Whether you’re aiming to lose or gain weight, practicing the CICO diet—which stands for calories in calories out—offers one way to help you maintain a balance between taking in energy and expending it.
Nutrition is a huge part of training. You have to pay attention to what you eat to ensure you’re getting the right nutrients. And you might also want to know how much to eat to guarantee you have enough fuel to sustain your workouts, repair muscle, and keep up with day-to-day activities.
We spoke with two registered dieticians to find out the details about the CICO diet and how it might help your training—and what you need to know to follow it safely.
What is the CICO diet?
The term CICO is an acronym that stands for “calories in, calories out,” and it’s an old-school style of eating that has been widely used to help people achieve weight loss—but it can be much more than that.
“[CICO is] basically just the law of energy balance, meaning, if you want to maintain your weight, your calories in should equal your calories out,” Namrita Brooke, Ph.D., R.D.N. sports dietitian and cycling coach at Velocious in Pensacola, Florida tells Bicycling. Practicing this diet can be beneficial if you’re interested in losing, maintaining, or gaining weight Brooke says, but as with most diets, it has its limitations.
To successfully follow a CICO diet, you must truly understand your daily energy needs. That starts with defining your metabolic rate, which helps you identify the amount of energy your body needs to maintain daily activities, says Brooke. You’ll also need more calories to support all your rides, so that plays a role in figuring out your energy needs.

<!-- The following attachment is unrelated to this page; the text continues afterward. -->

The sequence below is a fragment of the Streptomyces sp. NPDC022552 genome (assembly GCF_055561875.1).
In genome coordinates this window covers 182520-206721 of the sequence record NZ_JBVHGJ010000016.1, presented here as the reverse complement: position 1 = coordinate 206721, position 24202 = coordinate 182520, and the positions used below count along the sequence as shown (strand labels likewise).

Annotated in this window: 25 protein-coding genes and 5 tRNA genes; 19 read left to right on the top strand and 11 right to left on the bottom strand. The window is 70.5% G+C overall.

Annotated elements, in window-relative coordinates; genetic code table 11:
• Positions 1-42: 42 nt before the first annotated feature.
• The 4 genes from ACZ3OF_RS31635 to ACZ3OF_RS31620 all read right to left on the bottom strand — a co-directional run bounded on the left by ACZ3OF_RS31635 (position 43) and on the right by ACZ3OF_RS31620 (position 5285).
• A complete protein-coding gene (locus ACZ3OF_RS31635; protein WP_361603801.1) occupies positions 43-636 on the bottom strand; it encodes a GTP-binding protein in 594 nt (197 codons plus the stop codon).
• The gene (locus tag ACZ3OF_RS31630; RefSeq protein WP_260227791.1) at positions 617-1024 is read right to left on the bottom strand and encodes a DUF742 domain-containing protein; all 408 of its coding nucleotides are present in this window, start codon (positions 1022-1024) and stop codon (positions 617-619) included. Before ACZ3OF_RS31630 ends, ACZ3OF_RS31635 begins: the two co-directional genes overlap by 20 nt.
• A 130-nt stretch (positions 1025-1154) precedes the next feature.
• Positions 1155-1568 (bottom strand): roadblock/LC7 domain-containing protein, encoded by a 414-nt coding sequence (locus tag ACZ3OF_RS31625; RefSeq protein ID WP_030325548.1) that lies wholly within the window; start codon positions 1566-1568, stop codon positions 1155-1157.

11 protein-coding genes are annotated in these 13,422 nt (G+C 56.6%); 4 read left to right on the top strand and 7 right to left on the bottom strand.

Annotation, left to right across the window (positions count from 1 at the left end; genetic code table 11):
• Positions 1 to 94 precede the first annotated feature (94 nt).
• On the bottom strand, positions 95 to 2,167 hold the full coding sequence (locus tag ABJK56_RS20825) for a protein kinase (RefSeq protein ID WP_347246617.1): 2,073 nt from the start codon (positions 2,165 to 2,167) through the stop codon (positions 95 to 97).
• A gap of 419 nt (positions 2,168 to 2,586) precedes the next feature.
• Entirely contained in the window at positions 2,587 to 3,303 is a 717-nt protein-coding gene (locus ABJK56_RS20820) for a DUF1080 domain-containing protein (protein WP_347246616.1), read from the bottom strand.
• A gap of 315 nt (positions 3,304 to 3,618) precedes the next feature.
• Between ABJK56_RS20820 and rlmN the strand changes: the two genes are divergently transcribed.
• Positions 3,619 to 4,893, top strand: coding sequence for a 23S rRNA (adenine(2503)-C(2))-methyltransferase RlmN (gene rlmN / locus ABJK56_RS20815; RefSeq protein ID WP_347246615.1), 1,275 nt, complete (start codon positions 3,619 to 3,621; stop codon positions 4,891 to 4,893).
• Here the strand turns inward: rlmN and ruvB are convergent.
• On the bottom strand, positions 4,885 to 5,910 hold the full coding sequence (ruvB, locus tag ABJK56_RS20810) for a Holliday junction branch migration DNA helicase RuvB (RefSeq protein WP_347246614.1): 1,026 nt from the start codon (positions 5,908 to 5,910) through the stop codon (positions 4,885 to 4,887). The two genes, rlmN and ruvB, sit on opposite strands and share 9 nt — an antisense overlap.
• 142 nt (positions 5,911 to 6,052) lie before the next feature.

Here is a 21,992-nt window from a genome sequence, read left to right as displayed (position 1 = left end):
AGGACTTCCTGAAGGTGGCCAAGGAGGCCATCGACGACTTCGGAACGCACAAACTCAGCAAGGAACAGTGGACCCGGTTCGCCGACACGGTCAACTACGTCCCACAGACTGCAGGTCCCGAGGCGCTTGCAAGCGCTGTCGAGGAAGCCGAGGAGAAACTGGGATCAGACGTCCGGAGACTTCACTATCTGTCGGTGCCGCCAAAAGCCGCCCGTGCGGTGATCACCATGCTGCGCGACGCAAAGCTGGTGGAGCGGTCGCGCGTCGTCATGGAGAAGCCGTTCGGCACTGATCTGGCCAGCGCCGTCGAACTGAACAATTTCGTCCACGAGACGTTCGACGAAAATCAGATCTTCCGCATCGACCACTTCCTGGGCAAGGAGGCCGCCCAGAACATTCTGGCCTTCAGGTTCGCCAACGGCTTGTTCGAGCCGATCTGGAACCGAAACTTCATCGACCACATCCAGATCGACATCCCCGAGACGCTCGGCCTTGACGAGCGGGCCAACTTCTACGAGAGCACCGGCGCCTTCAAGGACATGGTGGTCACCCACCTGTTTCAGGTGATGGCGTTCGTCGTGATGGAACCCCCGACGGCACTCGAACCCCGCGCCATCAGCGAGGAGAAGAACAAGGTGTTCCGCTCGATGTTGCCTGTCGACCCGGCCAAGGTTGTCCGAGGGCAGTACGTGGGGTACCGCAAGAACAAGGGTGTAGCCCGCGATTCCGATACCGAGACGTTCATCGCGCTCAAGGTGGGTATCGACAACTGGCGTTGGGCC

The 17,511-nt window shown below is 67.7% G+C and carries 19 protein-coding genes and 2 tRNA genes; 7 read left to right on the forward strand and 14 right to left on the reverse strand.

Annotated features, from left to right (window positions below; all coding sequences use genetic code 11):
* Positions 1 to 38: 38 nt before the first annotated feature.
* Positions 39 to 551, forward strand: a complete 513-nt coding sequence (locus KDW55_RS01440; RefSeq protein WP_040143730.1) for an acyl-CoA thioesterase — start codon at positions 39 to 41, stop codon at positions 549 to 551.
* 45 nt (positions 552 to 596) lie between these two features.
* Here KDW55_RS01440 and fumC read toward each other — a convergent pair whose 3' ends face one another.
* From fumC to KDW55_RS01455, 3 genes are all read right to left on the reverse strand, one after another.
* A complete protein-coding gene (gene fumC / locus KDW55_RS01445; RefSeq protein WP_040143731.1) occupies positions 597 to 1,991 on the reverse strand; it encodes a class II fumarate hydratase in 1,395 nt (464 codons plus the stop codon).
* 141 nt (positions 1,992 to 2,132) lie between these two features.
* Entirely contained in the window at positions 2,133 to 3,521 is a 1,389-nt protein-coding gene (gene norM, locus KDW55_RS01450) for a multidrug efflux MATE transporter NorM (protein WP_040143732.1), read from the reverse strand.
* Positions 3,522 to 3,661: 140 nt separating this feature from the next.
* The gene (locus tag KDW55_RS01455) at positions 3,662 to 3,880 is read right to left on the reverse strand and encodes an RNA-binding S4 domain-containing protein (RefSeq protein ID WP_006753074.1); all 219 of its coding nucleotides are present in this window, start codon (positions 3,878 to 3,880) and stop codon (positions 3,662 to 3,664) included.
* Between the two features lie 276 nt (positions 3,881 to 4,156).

You can calculate your metabolic rate by using one of the basal metabolic rate equations, testing at a local lab, or working with a registered dietitian.
Then, depending on your goal, you can use this number to calculate the number of calories you need each day. Keep in mind, any number you calculate is only an estimate of what your body actually needs.
The CICO Formula:
- To maintain energy balance: calories in = calories out
- For a calorie deficit: calories in < calories out
- For a calorie surplus: calories in > calories out
The CICO diet is known for focusing on how much you eat rather than what you eat. But that doesn’t mean you don’t need to make nutritious choices, especially if you want to enhance performance. For example, Brooke says, even though a burger might have the same number of calories as a salad and a smoothie combined, it won’t provide the same level of nutrients, and that is still an important factor when it comes to energy needs, as well as overall health and how well you perform on your rides.
What are the benefits of the CICO diet?
Practicing this diet can be a learning opportunity. For example, you might learn more about the nutritional value of the foods you eat by monitoring your meals and snacks using a nutrition tracker like, MyFitnessPal. Brooke says tracking what you eat can help you spot the nutrition gaps in your diet, especially if you’re jotting down your foods. That’s why this style of eating can serve more people than just those seeking to lose weight.
For those looking to lose weight, the CICO diet can also help you maintain a healthy calorie deficit, which means the number of calories taken in is less than the number of calories you burn.